Naas and I finally for the first time knew that this was the first organization that was prepared to give us the kind of help or advice that we needed to help this child. I arrived at Jackie’s house and together with a wonderful Police woman from the Child Protection Unit, Capt. Erika Clifton-Parks we started the long road in saving this little boy. Erika loaded me in her private car with the baby and we went from office to office to try and get assistance. I knew at that stage, that financially we could not keep his little sister, so we managed to find family members to take her.
The main priority for my family and I was to save this little baby’s life and to give him a home. He was admitted into hospital, and Naas, Michelle and I, took turns at his hospital bed as he fought for his life. We received no assistance from the authorities at all, except for the endless assistance from Jackie, Erika and Bobbi Bear.
From birth to seven months this little baby had survived on brown bread and black tea only. He was malnutritioned. His lungs had collapsed due to the neglect and far more abnormalities were discovered later as more tests were done.

My daughter Michelle took a year off her studies and dedicated her time to this little baby. His body was riddled with sores and she had to feed him with a dropper as he could not swallow. We did not think at that stage that he would ever walk. He was strapped in a pram from the day he was born and never learned to crawl or walk. The first year was horrific. We never once considered the financial implications of giving him the best medical care. Our entire savings, love and time went in to this little baby who had become like our own. I had still not entirely got over the hurt of my life and was suffering from the symptoms of oppression but I did not have the time then to care about me, I knew this baby needed me to fight for him, I did.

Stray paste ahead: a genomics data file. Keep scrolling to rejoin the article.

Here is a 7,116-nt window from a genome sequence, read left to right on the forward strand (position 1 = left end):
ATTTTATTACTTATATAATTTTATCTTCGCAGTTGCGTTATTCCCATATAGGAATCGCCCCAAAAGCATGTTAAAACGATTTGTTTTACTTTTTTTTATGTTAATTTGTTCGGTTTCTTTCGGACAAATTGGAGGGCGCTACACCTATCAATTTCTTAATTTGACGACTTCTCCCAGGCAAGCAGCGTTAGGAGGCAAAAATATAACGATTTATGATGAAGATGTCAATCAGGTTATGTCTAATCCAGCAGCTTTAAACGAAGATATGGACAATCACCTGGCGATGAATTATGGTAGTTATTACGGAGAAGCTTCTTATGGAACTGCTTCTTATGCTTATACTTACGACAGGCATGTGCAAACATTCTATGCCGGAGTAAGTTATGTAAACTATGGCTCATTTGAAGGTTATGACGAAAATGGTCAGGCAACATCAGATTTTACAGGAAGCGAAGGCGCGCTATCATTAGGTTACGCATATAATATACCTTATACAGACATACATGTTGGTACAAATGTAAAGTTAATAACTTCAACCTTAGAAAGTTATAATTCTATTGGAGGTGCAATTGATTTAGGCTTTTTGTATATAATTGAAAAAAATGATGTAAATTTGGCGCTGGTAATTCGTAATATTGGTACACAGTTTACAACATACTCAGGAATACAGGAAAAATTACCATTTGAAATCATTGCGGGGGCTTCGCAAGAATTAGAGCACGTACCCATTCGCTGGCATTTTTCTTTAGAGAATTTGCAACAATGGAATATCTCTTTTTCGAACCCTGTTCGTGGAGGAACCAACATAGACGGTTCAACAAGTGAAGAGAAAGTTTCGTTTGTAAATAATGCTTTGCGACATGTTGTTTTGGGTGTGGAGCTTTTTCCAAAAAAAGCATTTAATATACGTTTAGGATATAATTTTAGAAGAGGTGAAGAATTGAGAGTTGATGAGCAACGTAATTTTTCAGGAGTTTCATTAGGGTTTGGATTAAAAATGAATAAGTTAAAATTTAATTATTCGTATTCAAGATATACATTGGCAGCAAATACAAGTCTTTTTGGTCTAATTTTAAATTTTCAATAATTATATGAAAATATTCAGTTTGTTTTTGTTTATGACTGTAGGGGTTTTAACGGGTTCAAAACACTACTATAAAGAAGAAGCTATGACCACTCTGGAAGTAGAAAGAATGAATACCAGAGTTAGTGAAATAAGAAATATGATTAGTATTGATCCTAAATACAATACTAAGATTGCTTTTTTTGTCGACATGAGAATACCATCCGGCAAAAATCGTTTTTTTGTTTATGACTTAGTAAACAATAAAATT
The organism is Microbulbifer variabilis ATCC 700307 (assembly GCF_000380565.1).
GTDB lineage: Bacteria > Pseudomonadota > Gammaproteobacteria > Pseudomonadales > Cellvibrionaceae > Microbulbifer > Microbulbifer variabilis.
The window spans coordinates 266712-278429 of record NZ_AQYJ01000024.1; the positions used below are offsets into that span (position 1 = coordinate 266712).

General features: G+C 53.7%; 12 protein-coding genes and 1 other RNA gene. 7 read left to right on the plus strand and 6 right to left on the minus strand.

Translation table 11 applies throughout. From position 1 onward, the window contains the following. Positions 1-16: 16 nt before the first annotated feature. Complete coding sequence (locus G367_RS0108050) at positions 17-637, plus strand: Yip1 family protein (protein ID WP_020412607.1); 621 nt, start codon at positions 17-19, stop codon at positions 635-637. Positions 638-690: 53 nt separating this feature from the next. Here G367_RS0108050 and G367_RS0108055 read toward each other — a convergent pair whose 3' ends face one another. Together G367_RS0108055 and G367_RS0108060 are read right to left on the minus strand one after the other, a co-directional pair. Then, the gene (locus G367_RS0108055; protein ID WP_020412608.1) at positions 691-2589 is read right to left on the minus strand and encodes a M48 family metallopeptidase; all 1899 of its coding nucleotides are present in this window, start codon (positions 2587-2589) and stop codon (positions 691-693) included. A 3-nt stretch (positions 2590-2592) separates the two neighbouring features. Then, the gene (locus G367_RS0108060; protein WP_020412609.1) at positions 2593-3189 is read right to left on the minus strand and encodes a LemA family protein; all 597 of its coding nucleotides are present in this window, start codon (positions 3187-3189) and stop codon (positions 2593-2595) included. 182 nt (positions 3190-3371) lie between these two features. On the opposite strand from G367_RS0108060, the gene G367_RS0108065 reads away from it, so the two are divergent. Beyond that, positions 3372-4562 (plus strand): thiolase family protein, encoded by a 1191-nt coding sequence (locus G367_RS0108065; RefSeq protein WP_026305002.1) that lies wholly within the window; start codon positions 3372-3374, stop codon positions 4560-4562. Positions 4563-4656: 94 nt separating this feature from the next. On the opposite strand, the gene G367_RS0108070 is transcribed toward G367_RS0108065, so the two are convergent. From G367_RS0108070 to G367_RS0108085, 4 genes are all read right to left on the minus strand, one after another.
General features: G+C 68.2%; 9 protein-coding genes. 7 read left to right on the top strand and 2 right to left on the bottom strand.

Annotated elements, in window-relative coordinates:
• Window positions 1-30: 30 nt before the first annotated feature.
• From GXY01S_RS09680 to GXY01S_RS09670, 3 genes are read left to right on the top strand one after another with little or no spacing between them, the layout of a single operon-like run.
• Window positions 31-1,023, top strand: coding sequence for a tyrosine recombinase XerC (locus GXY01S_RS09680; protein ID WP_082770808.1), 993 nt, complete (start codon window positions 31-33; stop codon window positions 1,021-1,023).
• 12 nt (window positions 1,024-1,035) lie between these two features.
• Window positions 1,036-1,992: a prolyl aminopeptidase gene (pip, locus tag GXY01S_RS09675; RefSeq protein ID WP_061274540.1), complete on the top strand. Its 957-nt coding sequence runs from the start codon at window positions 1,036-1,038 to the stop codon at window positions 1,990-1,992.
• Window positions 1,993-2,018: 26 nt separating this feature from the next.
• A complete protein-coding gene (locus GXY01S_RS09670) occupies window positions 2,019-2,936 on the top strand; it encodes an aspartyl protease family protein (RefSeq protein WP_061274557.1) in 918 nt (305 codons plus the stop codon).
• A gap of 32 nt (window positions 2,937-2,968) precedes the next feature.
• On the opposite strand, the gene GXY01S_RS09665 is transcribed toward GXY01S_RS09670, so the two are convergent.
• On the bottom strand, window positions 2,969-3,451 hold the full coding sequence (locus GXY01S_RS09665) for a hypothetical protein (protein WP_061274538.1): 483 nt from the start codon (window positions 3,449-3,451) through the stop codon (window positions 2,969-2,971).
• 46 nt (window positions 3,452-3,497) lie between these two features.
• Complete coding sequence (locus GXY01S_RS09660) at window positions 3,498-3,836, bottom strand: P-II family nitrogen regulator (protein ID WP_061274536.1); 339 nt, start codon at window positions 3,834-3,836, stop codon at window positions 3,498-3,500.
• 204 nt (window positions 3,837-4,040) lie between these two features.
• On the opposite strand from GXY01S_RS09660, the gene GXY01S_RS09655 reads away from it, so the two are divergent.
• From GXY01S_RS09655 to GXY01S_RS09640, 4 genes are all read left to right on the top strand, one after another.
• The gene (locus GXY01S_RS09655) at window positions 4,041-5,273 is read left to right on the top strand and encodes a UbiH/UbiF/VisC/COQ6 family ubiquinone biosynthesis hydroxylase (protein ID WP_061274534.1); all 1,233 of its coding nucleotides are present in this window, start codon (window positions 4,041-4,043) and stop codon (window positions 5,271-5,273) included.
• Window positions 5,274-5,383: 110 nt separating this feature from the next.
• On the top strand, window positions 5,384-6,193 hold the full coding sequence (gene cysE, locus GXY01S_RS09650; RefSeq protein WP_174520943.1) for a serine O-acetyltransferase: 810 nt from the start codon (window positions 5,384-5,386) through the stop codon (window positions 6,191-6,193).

He progressed very well and was eventually out of danger. His mother came to our house and signed the documents for us to adopt him. And so my life with Bobbi Bear continued. My family and I spent the next 6 years together with Jackie, Erika, my Bobbi Bear family and lawyers to get the adoption finalized. Only to attend the last court case and have this little boy ripped out of my hands to give him back to the very people that abused and neglected him in the first place. A piece of Naas and I died in that courtroom that day. We have never recovered. We lost our child. A child that we loved dearly and considered to be our own. The one consolation that we have, is that the court granted us one day visitation a month with him. To this day that one day a month is the most precious day in our lives. He is now in school but keeps telling us that “one day” he will come back and live with us, we are his family.

Walking out of court that day, crying my eyes out, I made a promise to myself that I would dedicate my life and my passion to Bobbi Bear and I would give back to the wonderful woman of this organization who tirelessly help my family to save this little boys’ life. We could never have walked this road alone without Jackie, Erika and my family.
I also knew that I could not allow, what had happened to this boy, to leave a negative effect on my life. I decided to turn it in to a positive and help other children so that they would not have to go through what this little boy had been through. He came into our lives for a purpose and I now realize that my purpose is to continue the fight with my Bobbi Bear family to make a difference in the lives of the children walking through our doors. Bobbi Bear has taught me patience, love, confidence and most importantly strength. I have overcome all my hurt and I am now empowered enough to fight back, not only for myself but for the justice of children who are raped and abused who cannot speak for themselves.

With the loving support of my husband Naas, my daughters Michelle, Natashia, Lizelle, my son-in-law Joseph, my beautiful granddaughter Chloe and my Bobbi Bear family I have managed to find love, peace and contentment in my life. I am finally happy and I have the family that I always dreamed of and I can finally now direct my energy and passion into the children that we serve at Bobbi Bear.

All I am now is just a “Rough Auntie” and to this day I still turn to my handbag for support and comfort..